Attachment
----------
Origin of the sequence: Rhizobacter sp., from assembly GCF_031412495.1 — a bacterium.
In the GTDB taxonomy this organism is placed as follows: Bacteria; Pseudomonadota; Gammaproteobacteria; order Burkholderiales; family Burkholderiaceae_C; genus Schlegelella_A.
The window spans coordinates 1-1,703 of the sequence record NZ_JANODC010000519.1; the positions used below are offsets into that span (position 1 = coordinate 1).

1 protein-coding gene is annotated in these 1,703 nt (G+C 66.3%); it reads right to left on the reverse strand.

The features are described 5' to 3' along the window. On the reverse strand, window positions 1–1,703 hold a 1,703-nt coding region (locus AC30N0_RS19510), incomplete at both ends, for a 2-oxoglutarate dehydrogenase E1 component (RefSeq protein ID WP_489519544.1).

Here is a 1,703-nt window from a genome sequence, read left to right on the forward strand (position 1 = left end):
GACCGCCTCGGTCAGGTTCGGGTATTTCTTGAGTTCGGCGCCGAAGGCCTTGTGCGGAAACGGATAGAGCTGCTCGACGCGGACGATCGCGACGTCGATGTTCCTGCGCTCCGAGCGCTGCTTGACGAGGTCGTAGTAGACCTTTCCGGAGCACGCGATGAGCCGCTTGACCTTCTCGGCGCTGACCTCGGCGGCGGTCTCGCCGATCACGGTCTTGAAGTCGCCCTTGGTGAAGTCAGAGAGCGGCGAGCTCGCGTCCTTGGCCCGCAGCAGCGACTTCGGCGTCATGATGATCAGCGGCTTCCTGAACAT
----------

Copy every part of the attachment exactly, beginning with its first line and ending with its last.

Origin of the sequence: Rhizobacter sp., from assembly GCF_031412495.1 — a bacterium.
In the GTDB taxonomy this organism is placed as follows: Bacteria; Pseudomonadota; Gammaproteobacteria; order Burkholderiales; family Burkholderiaceae_C; genus Schlegelella_A.
The window spans coordinates 1-1,703 of the sequence record NZ_JANODC010000519.1; the positions used below are offsets into that span (position 1 = coordinate 1).

1 protein-coding gene is annotated in these 1,703 nt (G+C 66.3%); it reads right to left on the reverse strand.

The features are described 5' to 3' along the window. On the reverse strand, window positions 1–1,703 hold a 1,703-nt coding region (locus AC30N0_RS19510), incomplete at both ends, for a 2-oxoglutarate dehydrogenase E1 component (RefSeq protein ID WP_489519544.1).

Here is a 1,703-nt window from a genome sequence, read left to right on the forward strand (position 1 = left end):
GACCGCCTCGGTCAGGTTCGGGTATTTCTTGAGTTCGGCGCCGAAGGCCTTGTGCGGAAACGGATAGAGCTGCTCGACGCGGACGATCGCGACGTCGATGTTCCTGCGCTCCGAGCGCTGCTTGACGAGGTCGTAGTAGACCTTTCCGGAGCACGCGATGAGCCGCTTGACCTTCTCGGCGCTGACCTCGGCGGCGGTCTCGCCGATCACGGTCTTGAAGTCGCCCTTGGTGAAGTCAGAGAGCGGCGAGCTCGCGTCCTTGGCCCGCAGCAGCGACTTCGGCGTCATGATGATCAGCGGCTTCCTGAACAT